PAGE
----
Groundwater quality and protection

Woman with glass of water ©iStockphoto.com/Valentin Casarsa

The BGS have an internationally recognised track record in groundwater quality research related to natural baseline chemistry, and to groundwater and health.

We were one of the first research centres to recognise the threat of nitrate pollution and continue to work on this issue and diffuse pollution in general. We also undertake research related to point source pollution and, in particular, pollution from organic contaminants such as LNAPLs and DNAPLs.

Tackling topical issues

We are surveying the distribution of methane concentration in UK groundwaters, providing a baseline against which future changes can be assessed. This current survey extends previous work surveying baseline concentrations of methane in groundwater. Other BGS methane studies have explored the sources and mechanisms of production of groundwater methane and investigated the extent to which emissions of methane from groundwater contribute to total atmospheric emissions.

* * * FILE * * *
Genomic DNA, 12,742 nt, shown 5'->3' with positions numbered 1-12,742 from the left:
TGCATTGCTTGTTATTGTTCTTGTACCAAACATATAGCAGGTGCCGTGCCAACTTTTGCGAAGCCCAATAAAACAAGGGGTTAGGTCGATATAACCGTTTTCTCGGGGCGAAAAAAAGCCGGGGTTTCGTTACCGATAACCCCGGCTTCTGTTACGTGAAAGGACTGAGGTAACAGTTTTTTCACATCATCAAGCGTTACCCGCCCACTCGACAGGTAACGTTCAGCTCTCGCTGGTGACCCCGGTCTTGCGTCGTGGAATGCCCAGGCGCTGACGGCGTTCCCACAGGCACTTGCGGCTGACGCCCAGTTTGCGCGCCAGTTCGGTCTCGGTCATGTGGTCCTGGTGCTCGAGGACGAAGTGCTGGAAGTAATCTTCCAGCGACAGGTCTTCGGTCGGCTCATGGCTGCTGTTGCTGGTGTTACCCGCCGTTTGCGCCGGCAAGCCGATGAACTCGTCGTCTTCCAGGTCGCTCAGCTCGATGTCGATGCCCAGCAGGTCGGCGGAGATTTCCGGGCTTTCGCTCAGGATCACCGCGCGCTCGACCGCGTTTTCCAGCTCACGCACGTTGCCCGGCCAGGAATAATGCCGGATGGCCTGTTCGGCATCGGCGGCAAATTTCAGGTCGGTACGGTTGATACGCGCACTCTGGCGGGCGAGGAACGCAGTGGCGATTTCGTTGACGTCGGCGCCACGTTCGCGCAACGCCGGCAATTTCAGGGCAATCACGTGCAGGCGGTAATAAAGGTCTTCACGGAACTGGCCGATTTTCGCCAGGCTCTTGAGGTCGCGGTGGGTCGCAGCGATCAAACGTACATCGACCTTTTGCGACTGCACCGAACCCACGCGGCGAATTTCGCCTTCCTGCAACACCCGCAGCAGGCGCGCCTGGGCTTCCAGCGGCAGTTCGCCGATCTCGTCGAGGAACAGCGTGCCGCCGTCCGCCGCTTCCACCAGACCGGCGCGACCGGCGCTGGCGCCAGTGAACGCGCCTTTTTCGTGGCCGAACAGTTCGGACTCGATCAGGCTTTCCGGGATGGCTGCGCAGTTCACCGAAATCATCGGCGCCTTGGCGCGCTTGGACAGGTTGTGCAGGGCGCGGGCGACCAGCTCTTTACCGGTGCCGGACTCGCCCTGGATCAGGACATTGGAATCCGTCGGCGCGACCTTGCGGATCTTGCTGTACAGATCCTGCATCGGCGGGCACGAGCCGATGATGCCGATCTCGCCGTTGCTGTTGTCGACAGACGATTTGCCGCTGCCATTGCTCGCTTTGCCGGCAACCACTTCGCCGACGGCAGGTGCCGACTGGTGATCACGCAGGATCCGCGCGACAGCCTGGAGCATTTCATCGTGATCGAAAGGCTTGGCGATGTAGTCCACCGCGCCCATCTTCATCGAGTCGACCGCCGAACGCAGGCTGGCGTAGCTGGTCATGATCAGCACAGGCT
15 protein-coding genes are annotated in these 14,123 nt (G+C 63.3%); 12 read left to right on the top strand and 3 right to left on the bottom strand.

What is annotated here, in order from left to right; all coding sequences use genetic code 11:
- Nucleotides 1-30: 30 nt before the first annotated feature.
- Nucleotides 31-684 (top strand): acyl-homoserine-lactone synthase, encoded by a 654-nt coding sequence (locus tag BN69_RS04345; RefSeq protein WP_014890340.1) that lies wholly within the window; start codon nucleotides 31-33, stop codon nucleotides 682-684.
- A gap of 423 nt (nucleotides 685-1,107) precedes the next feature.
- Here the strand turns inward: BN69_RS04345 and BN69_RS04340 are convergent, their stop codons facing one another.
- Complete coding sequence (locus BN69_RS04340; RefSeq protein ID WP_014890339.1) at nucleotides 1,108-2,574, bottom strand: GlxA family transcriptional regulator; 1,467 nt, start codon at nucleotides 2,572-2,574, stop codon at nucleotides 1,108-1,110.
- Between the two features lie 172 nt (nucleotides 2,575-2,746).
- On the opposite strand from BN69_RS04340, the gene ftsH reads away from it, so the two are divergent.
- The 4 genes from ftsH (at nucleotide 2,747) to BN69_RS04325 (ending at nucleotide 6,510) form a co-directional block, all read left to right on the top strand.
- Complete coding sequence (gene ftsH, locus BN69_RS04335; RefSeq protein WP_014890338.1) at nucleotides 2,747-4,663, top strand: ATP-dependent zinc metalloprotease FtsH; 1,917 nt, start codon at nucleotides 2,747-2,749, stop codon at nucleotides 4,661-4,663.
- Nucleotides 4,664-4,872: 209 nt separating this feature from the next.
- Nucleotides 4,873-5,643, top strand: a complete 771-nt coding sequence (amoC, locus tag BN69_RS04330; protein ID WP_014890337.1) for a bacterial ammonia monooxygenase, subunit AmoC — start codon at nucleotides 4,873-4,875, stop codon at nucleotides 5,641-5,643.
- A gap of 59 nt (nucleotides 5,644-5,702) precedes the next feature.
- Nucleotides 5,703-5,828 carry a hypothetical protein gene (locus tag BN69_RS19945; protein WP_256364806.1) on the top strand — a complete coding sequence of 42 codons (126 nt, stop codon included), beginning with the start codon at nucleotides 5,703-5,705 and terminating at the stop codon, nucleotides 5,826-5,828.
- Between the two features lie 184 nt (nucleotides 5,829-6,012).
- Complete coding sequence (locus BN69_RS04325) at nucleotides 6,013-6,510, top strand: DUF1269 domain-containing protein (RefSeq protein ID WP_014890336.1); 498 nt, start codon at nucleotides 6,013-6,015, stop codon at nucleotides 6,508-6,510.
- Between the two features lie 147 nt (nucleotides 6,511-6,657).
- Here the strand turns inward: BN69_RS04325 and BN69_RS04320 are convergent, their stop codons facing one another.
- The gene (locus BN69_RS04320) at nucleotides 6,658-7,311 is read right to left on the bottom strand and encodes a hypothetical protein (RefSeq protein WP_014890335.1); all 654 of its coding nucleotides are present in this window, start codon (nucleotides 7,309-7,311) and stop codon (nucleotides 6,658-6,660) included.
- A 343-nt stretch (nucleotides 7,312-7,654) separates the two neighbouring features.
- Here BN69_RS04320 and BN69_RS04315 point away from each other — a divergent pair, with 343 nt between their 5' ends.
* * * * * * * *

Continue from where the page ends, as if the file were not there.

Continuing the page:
BGS are working with the Environment Agency and colleagues in BRGM (France) to study emerging contaminants. Emerging contaminants are compounds which have relatively recently been discovered in groundwater in the UK and worldwide.

'Baseline' chemistry of groundwaters in British aquifers

Characterisation of the spatial and temporal variations in inorganic constituents in groundwaters from selected aquifers in England, Wales and Scotland.

Diffuse agricultural pollution

Diffuse pollution from agricultural sources is a significant water quality issue. BGS have undertaken extensive research with a particular focus on nitrate in groundwater. In addition BGS have investigated the potential impact of climate change on the fate and transport of diffuse pollutants.

Groundwater and health

BGS staff undertake research related to groundwater and health. Specific areas of interest include arsenic, uranium and fluoride in groundwaters in the UK and overseas. We have also undertaken assessments of the occurrence and mobility of Cryptosporidium in British groundwaters.

Contact

Contact Marianne Stuart for further information.